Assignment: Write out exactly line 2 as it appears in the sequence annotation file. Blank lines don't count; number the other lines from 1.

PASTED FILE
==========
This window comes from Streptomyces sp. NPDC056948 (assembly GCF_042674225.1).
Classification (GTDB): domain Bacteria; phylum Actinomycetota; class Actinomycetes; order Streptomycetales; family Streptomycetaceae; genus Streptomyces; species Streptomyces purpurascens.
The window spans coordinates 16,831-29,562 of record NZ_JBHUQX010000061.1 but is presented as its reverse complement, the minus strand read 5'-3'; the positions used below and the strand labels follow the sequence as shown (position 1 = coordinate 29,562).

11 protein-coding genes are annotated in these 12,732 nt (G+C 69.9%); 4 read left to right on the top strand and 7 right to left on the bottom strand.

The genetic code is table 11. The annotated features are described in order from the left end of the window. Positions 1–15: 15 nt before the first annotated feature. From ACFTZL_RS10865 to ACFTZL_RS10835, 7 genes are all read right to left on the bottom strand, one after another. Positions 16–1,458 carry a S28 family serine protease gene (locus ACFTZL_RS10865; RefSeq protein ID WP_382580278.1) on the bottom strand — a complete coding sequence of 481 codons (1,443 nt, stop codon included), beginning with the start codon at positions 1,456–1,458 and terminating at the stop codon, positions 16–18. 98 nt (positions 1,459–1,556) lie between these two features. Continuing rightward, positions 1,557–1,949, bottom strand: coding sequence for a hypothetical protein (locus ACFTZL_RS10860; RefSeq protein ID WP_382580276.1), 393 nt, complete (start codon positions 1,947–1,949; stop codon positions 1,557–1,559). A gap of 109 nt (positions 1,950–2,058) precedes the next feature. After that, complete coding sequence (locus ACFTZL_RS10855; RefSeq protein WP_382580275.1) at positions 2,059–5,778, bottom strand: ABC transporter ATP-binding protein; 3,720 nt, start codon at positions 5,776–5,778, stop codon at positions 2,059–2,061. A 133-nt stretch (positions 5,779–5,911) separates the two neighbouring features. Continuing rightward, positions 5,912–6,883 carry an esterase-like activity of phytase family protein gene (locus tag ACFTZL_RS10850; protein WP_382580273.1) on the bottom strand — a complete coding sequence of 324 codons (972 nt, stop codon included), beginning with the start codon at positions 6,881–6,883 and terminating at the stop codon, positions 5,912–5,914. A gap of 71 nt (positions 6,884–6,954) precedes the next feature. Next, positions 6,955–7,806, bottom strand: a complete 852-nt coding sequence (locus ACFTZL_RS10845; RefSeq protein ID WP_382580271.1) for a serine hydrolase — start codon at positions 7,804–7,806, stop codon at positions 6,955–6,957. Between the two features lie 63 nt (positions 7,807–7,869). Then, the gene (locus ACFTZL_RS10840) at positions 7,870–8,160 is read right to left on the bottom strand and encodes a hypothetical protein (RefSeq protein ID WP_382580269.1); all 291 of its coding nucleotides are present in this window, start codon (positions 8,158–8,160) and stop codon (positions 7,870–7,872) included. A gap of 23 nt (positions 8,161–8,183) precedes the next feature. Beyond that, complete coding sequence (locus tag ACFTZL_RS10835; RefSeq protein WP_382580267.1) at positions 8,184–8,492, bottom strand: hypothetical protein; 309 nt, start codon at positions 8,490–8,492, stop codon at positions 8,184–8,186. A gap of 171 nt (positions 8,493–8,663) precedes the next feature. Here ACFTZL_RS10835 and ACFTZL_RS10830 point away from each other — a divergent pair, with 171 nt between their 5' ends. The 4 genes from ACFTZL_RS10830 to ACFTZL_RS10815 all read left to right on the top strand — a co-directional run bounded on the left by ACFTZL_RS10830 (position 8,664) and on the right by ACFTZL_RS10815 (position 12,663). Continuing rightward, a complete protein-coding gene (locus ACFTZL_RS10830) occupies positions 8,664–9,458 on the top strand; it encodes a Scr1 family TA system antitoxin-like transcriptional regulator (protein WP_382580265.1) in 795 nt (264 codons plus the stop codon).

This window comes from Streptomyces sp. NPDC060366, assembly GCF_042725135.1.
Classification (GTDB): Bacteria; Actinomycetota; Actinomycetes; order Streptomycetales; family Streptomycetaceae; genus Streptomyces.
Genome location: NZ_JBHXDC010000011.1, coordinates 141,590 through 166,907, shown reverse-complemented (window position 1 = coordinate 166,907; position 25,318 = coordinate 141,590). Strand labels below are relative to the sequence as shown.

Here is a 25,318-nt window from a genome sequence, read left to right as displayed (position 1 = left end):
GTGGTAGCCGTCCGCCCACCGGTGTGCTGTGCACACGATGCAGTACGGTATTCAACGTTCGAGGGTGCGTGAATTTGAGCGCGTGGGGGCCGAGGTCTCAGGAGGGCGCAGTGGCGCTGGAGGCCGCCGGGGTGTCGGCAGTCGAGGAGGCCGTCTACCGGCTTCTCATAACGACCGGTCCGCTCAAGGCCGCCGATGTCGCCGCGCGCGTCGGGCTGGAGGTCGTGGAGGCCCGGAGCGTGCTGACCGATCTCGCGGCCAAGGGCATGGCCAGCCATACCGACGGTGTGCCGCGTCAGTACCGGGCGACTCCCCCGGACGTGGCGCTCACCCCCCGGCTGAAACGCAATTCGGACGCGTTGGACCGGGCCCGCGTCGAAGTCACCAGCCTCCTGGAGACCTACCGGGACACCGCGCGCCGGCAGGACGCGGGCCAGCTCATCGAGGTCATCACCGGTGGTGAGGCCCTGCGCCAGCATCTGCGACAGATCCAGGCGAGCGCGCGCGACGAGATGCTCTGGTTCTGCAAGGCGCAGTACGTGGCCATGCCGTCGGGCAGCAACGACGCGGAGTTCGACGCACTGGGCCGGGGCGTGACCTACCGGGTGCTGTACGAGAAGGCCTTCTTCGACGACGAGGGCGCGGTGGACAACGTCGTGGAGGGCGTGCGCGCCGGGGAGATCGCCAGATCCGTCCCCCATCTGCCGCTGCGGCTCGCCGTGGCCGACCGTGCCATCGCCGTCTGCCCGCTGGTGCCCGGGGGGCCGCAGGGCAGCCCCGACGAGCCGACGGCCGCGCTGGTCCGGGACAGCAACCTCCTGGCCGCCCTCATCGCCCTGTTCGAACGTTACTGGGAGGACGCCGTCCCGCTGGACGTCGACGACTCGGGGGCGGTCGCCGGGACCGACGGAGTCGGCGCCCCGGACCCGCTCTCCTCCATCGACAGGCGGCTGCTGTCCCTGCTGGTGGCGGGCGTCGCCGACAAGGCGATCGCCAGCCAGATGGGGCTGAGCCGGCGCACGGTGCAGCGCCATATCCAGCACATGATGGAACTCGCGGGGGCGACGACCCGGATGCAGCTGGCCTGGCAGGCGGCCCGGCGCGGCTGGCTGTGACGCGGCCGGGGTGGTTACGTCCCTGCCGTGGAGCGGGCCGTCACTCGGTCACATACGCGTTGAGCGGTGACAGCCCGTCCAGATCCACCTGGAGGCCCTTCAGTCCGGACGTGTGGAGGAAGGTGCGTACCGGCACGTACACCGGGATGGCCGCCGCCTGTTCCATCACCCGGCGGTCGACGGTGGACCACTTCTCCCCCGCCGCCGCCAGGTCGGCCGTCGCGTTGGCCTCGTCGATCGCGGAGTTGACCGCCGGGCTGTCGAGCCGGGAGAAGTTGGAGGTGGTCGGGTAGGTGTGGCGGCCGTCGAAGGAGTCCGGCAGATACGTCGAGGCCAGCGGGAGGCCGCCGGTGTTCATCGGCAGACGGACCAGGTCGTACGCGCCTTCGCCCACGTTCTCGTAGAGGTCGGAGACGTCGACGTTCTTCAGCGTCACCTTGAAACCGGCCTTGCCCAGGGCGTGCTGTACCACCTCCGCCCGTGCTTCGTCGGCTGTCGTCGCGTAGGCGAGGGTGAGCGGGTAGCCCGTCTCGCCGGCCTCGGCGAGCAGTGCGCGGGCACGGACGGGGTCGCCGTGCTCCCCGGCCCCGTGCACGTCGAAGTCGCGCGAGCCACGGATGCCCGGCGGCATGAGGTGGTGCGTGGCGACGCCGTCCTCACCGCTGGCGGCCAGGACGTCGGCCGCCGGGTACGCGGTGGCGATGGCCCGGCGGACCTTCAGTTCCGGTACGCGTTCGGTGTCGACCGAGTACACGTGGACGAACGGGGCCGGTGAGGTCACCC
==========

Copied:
Classification (GTDB): domain Bacteria; phylum Actinomycetota; class Actinomycetes; order Streptomycetales; family Streptomycetaceae; genus Streptomyces; species Streptomyces purpurascens.